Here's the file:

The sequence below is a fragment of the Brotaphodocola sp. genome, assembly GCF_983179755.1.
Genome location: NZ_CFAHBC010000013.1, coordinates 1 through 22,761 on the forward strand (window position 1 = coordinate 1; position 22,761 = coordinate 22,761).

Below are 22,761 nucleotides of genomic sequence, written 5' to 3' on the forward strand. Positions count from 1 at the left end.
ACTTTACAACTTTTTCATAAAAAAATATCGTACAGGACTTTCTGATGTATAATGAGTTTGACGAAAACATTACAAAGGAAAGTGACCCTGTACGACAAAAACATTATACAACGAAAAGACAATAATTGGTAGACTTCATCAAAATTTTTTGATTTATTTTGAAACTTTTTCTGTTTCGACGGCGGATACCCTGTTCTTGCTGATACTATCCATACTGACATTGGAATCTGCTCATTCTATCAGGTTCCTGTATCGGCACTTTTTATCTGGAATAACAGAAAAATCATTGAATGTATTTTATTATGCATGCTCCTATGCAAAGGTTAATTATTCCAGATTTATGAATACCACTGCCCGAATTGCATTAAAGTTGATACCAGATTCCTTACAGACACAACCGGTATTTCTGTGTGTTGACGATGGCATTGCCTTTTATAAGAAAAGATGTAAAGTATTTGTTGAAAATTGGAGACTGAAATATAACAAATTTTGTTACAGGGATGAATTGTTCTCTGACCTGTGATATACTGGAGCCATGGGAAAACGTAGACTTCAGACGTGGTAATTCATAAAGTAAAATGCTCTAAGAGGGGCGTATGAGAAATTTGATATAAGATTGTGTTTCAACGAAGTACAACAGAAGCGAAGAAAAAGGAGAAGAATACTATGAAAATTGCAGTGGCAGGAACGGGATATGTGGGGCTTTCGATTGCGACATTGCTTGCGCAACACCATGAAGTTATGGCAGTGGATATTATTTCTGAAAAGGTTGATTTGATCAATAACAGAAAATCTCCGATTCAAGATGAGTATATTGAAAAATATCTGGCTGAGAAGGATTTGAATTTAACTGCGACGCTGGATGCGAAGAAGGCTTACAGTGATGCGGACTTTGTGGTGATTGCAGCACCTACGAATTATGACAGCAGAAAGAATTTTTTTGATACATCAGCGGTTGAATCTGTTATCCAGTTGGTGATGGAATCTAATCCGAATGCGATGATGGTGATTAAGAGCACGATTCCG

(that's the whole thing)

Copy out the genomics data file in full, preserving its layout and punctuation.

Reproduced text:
The sequence below is a fragment of the Brotaphodocola sp. genome, assembly GCF_983179755.1.
Genome location: NZ_CFAHBC010000013.1, coordinates 1 through 22,761 on the forward strand (window position 1 = coordinate 1; position 22,761 = coordinate 22,761).

Below are 22,761 nucleotides of genomic sequence, written 5' to 3' on the forward strand. Positions count from 1 at the left end.
ACTTTACAACTTTTTCATAAAAAAATATCGTACAGGACTTTCTGATGTATAATGAGTTTGACGAAAACATTACAAAGGAAAGTGACCCTGTACGACAAAAACATTATACAACGAAAAGACAATAATTGGTAGACTTCATCAAAATTTTTTGATTTATTTTGAAACTTTTTCTGTTTCGACGGCGGATACCCTGTTCTTGCTGATACTATCCATACTGACATTGGAATCTGCTCATTCTATCAGGTTCCTGTATCGGCACTTTTTATCTGGAATAACAGAAAAATCATTGAATGTATTTTATTATGCATGCTCCTATGCAAAGGTTAATTATTCCAGATTTATGAATACCACTGCCCGAATTGCATTAAAGTTGATACCAGATTCCTTACAGACACAACCGGTATTTCTGTGTGTTGACGATGGCATTGCCTTTTATAAGAAAAGATGTAAAGTATTTGTTGAAAATTGGAGACTGAAATATAACAAATTTTGTTACAGGGATGAATTGTTCTCTGACCTGTGATATACTGGAGCCATGGGAAAACGTAGACTTCAGACGTGGTAATTCATAAAGTAAAATGCTCTAAGAGGGGCGTATGAGAAATTTGATATAAGATTGTGTTTCAACGAAGTACAACAGAAGCGAAGAAAAAGGAGAAGAATACTATGAAAATTGCAGTGGCAGGAACGGGATATGTGGGGCTTTCGATTGCGACATTGCTTGCGCAACACCATGAAGTTATGGCAGTGGATATTATTTCTGAAAAGGTTGATTTGATCAATAACAGAAAATCTCCGATTCAAGATGAGTATATTGAAAAATATCTGGCTGAGAAGGATTTGAATTTAACTGCGACGCTGGATGCGAAGAAGGCTTACAGTGATGCGGACTTTGTGGTGATTGCAGCACCTACGAATTATGACAGCAGAAAGAATTTTTTTGATACATCAGCGGTTGAATCTGTTATCCAGTTGGTGATGGAATCTAATCCGAATGCGATGATGGTGATTAAGAGCACGATTCCG